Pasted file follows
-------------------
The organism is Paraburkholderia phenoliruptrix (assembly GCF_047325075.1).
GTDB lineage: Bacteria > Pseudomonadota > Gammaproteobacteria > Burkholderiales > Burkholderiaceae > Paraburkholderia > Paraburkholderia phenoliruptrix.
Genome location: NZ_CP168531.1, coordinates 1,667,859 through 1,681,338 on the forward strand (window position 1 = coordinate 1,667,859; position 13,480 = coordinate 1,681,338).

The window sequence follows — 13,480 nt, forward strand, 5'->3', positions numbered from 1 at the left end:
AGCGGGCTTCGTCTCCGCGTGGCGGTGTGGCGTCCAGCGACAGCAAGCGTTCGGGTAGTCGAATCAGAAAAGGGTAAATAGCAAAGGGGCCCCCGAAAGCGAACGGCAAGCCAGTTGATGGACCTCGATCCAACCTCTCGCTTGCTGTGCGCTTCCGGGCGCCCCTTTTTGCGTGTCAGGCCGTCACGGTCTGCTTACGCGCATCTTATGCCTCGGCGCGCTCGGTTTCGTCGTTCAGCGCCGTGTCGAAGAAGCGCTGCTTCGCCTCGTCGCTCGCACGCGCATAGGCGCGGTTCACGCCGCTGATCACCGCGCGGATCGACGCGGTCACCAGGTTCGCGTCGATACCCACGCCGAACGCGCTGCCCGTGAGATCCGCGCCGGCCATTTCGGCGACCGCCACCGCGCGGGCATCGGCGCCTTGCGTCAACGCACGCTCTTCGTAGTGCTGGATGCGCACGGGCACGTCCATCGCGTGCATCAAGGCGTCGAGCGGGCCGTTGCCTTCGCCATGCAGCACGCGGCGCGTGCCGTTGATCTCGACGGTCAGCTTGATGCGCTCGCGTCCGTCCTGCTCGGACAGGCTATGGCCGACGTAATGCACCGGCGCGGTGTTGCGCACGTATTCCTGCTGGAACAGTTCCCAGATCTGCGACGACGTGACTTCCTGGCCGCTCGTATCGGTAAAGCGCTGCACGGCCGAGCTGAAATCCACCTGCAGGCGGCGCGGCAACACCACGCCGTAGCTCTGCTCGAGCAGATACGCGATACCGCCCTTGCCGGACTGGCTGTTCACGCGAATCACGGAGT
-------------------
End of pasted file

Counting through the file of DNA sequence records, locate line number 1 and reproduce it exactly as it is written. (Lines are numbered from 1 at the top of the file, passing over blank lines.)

The organism is Paraburkholderia phenoliruptrix (assembly GCF_047325075.1).